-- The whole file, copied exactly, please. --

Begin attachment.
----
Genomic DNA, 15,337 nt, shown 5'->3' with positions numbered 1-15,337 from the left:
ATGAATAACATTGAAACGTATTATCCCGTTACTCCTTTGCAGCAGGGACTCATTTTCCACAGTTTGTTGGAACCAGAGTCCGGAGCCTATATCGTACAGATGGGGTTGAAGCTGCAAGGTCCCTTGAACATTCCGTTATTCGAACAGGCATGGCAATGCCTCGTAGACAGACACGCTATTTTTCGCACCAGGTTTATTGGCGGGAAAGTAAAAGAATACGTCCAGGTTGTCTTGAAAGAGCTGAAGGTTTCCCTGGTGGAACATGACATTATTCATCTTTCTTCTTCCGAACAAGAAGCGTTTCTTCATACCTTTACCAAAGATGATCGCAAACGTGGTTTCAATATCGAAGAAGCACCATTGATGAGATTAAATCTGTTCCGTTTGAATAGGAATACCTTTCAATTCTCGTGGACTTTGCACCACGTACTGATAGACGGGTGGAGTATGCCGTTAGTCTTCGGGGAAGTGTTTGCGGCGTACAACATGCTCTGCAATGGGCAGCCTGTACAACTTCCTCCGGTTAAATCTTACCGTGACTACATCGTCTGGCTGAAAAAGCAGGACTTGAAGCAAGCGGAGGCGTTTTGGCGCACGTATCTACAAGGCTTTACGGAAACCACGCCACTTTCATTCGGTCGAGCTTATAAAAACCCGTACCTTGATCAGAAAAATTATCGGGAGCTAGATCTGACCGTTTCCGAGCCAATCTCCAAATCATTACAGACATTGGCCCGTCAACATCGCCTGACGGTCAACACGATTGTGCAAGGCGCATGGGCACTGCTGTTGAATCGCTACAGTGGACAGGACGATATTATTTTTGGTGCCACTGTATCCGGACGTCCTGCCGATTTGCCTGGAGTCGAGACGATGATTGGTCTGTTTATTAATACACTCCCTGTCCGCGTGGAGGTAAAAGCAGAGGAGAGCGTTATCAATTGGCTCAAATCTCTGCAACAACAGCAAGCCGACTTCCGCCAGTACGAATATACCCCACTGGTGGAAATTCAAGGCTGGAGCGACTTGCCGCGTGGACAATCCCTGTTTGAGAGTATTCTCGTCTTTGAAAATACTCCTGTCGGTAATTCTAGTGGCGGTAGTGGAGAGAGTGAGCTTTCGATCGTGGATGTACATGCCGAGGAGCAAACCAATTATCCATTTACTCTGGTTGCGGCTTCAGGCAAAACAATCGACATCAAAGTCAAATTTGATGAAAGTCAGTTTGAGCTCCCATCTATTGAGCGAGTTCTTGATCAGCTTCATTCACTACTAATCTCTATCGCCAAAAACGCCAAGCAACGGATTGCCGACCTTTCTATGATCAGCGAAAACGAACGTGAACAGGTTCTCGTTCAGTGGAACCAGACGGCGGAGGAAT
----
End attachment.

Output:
Genomic DNA, 15,337 nt, shown 5'->3' with positions numbered 1-15,337 from the left:
ATGAATAACATTGAAACGTATTATCCCGTTACTCCTTTGCAGCAGGGACTCATTTTCCACAGTTTGTTGGAACCAGAGTCCGGAGCCTATATCGTACAGATGGGGTTGAAGCTGCAAGGTCCCTTGAACATTCCGTTATTCGAACAGGCATGGCAATGCCTCGTAGACAGACACGCTATTTTTCGCACCAGGTTTATTGGCGGGAAAGTAAAAGAATACGTCCAGGTTGTCTTGAAAGAGCTGAAGGTTTCCCTGGTGGAACATGACATTATTCATCTTTCTTCTTCCGAACAAGAAGCGTTTCTTCATACCTTTACCAAAGATGATCGCAAACGTGGTTTCAATATCGAAGAAGCACCATTGATGAGATTAAATCTGTTCCGTTTGAATAGGAATACCTTTCAATTCTCGTGGACTTTGCACCACGTACTGATAGACGGGTGGAGTATGCCGTTAGTCTTCGGGGAAGTGTTTGCGGCGTACAACATGCTCTGCAATGGGCAGCCTGTACAACTTCCTCCGGTTAAATCTTACCGTGACTACATCGTCTGGCTGAAAAAGCAGGACTTGAAGCAAGCGGAGGCGTTTTGGCGCACGTATCTACAAGGCTTTACGGAAACCACGCCACTTTCATTCGGTCGAGCTTATAAAAACCCGTACCTTGATCAGAAAAATTATCGGGAGCTAGATCTGACCGTTTCCGAGCCAATCTCCAAATCATTACAGACATTGGCCCGTCAACATCGCCTGACGGTCAACACGATTGTGCAAGGCGCATGGGCACTGCTGTTGAATCGCTACAGTGGACAGGACGATATTATTTTTGGTGCCACTGTATCCGGACGTCCTGCCGATTTGCCTGGAGTCGAGACGATGATTGGTCTGTTTATTAATACACTCCCTGTCCGCGTGGAGGTAAAAGCAGAGGAGAGCGTTATCAATTGGCTCAAATCTCTGCAACAACAGCAAGCCGACTTCCGCCAGTACGAATATACCCCACTGGTGGAAATTCAAGGCTGGAGCGACTTGCCGCGTGGACAATCCCTGTTTGAGAGTATTCTCGTCTTTGAAAATACTCCTGTCGGTAATTCTAGTGGCGGTAGTGGAGAGAGTGAGCTTTCGATCGTGGATGTACATGCCGAGGAGCAAACCAATTATCCATTTACTCTGGTTGCGGCTTCAGGCAAAACAATCGACATCAAAGTCAAATTTGATGAAAGTCAGTTTGAGCTCCCATCTATTGAGCGAGTTCTTGATCAGCTTCATTCACTACTAATCTCTATCGCCAAAAACGCCAAGCAACGGATTGCCGACCTTTCTATGATCAGCGAAAACGAACGTGAACAGGTTCTCGTTCAGTGGAACCAGACGGCGGAGGAAT